Saturday, August 5, 2017

Pete Rose Defamation Suit Demonstrates the Problem With Defamation Suits

On Monday, July 31st, former Cincinnati Reds great filed a defamation suit in a federal court in Pennsylvania.  ESPN reports on the development:
Pete Rose filed a federal defamation lawsuit today against John Dowd, who oversaw the investigation that led to Rose's ban from baseball, for claims Dowd made last summer that Rose had underage girls delivered to him at spring training and that he committed statutory rape.   
The complaint was filed today in U.S. District Court in Pennsylvania. It cites a radio interview last summer with a station in West Chester, Pennsylvania, in which Dowd said
, "Michael Bertolini, you know, told us that he not only ran bets but ran young girls down at spring training, ages 12 to 14. Isn't that lovely? So that's statutory rape every time you do that."   
Bertolini was a memorabilia merchant whose taped conversations and other information about Rose's gambling were central to Rose receiving a permanent ban in 1989.   
The lawsuit also cites an interview with CBS Radio in which Dowd said, "He has Bertolini running young women down in Florida for his satisfaction, so you know he's just not worthy of consideration or to be part of the game. This is not what we want to be in the game of baseball."
At the time of the interviews last summer, commissioner Rob Manfred was considering Rose's request for reinstatement. Dowd had appeared on the shows to discuss that topic, and to talk about whether Rose should be eligible for the Hall of Fame. Manfred ultimately denied Rose's request. 
According to the suit, "Ever since Dowd investigated Rose in 1989 and Rose was placed on the Ineligible List, Dowd actively sought to prevent Rose from ever being reinstated by MLB or elected to the Hall of Fame, and he ultimately made maliciously false and reckless claims against Rose."
By way of background, there are certain statements that people can make that are considered "defamation per se," i.e. statements that are considered so damaging to one's reputation that damages will be assumed.   Usually a plaintiff proving actual damages in defamation cases is a huge obstacle.  When a statement is considered "defamation per se" that obstacle is removed.

Accusing someone of crime is defamation per se.  Attorneys know this.   We are generally very careful about accusing people of a crime when that crime has never been charged.  We are taught to use qualifying conditional terms such "alleged," "accused of" when treading into an area of alleging someone, who has never been charged, committed a crime.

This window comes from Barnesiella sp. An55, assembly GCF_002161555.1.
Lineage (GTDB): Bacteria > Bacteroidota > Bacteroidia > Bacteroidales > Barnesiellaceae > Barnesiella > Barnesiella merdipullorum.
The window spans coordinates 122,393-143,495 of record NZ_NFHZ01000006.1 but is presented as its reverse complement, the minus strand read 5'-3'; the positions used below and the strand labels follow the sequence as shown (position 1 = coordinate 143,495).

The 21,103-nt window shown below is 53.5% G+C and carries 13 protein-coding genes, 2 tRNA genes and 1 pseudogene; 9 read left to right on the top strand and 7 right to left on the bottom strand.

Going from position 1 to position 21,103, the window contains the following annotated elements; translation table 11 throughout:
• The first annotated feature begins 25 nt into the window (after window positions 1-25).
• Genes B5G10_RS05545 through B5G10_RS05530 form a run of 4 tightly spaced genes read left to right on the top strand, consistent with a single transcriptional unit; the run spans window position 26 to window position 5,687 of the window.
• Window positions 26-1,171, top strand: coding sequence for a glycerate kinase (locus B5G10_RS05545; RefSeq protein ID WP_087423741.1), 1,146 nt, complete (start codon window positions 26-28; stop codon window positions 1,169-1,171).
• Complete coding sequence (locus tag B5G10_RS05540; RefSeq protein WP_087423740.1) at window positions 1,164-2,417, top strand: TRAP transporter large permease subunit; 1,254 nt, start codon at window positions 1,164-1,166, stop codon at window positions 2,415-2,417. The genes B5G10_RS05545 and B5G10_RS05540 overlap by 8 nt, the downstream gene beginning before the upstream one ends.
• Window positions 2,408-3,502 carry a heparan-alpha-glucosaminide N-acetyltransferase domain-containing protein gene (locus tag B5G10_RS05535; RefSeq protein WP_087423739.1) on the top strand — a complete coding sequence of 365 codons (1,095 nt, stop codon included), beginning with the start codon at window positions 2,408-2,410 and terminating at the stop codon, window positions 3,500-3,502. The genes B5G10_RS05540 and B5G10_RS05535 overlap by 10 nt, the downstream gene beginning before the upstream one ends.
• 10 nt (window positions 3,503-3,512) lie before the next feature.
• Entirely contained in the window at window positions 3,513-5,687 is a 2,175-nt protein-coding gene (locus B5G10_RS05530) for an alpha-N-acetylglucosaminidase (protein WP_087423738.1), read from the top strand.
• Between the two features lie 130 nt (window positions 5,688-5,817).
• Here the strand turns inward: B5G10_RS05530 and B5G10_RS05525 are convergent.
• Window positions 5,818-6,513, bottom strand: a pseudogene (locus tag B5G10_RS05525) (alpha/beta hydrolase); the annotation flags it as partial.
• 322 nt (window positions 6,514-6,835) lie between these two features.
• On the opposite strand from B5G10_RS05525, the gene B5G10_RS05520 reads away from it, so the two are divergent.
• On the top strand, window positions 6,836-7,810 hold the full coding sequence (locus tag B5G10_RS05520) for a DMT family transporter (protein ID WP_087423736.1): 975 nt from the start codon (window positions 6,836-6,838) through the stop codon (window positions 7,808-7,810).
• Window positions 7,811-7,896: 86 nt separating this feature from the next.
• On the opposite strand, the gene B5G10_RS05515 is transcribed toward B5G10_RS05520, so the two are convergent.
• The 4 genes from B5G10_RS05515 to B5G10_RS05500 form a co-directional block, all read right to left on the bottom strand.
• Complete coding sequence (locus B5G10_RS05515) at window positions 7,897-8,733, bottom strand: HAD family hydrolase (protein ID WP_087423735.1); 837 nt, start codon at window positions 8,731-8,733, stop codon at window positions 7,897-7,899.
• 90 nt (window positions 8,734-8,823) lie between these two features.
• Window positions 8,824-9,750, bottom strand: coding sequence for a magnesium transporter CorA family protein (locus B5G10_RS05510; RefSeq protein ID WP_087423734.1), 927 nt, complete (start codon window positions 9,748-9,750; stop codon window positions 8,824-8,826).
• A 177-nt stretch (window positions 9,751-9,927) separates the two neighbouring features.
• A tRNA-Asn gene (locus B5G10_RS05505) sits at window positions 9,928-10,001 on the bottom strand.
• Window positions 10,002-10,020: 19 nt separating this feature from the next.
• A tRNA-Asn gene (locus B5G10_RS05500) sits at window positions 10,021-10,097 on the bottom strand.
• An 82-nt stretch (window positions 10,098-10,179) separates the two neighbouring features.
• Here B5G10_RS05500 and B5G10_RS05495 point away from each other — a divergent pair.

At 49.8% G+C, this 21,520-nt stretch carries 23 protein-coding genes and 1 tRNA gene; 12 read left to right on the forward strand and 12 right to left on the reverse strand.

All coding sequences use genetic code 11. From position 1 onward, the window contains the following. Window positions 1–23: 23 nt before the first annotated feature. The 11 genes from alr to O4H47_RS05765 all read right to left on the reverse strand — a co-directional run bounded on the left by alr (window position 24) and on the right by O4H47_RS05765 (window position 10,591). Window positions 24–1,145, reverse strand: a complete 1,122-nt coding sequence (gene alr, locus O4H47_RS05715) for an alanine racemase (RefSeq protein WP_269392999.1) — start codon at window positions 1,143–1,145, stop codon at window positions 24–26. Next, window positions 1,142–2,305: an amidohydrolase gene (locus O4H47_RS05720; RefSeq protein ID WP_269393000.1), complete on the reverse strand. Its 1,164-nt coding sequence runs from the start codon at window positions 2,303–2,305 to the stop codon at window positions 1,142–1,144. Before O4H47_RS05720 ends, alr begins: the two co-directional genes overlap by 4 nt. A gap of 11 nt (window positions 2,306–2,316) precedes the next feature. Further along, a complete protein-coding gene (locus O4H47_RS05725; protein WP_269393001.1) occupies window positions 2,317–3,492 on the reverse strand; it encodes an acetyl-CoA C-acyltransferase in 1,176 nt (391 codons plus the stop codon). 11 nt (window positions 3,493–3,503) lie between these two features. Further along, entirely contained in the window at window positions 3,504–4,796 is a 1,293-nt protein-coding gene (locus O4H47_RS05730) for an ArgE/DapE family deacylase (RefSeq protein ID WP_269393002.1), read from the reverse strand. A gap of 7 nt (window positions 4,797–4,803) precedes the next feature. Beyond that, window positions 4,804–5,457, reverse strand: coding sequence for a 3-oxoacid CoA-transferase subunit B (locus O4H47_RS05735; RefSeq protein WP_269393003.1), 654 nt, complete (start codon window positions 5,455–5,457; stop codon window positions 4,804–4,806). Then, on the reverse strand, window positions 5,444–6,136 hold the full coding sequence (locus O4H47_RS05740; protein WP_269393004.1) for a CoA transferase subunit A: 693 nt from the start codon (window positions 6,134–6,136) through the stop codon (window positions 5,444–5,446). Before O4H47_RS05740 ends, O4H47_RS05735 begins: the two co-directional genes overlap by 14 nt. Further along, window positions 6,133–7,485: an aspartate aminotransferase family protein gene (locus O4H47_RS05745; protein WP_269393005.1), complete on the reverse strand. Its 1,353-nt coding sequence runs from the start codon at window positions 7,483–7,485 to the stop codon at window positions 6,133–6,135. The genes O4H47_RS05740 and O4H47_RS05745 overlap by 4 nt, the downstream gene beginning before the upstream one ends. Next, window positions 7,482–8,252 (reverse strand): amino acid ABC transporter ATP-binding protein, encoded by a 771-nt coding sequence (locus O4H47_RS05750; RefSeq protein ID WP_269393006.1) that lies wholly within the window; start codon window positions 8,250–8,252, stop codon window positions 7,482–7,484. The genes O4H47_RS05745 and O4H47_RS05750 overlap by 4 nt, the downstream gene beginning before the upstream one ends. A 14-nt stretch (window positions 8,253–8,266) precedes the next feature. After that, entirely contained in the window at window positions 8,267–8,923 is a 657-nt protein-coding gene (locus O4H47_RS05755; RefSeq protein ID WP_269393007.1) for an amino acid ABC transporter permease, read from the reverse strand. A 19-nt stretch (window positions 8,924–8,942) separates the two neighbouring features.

John Dowd is an attorney and in fact is currently part of the Trump legal team .  That he would make a statement on a radio show that Rose committed "statutory rape," when Rose has never been charged with any such crime, is reckless.   I can only assume that Dowd's obvious blind hatred of Rose overrode his legal brain when he made such a dumb statement on the radio show.

Unfortunately, for Rose his lawsuit demonstrates the problem with celebrities who file defamation suits...they end up publicizing the very thing they didn't want published in the first place   How did Dowd respond to the Rose lawsuit?  On the same day the Rose lawsuit was filed, Dowd filed a motion (I am not sure what "motion" you'd file at this point of the proceedings), which claims Rose Rose is a womanizer who regularly had sex with teenagers.  In the motion:
Dowd is asking the court to force Rose to answer questions about his sexual relationships, his history of lying and his mental health. Dowd says Rose has, by and large, refused to respond.
"If Rose did not want to answer questions about having sex with teenagers, his well-documented history of lying, or his mental health, he should not have filed this lawsuit," Dowd's motion said.
I am not sure why such a motion would be filed before owd even filed an answer to the complaint mind you. Obviously whether the accusations are true, i.e. that Rose had sex with underage women, is a defense Dowd can assert.  He wouldn't have to file a motion to force Rose to answer questions on that subject.  Undoubtedly Rose's attorney has told him that his sexual history is fair game if he files the lawsuit.  Dowd's filing of the "motion" seems to be nothing more than an attempt to get the media story to be about Rose is a child molester instead of Dowd being a defamer.

Of course now that he's in the middle of a lawsuit, Dowd can make his Rose is a "sexual molester" claims with legal protection. The news media have already picked up on those claims.  Many people on social media are declaring Rose is a pedophile, even though no jurisdiction found the evidence compelling enough to charge Rose with anything and the supposed sexual trysts are some 40 years old.  So much for people being presumed innocent.

And that, folks, is the problem with defamation suits.  You end up publicizing the very thing you didn't want publicized.

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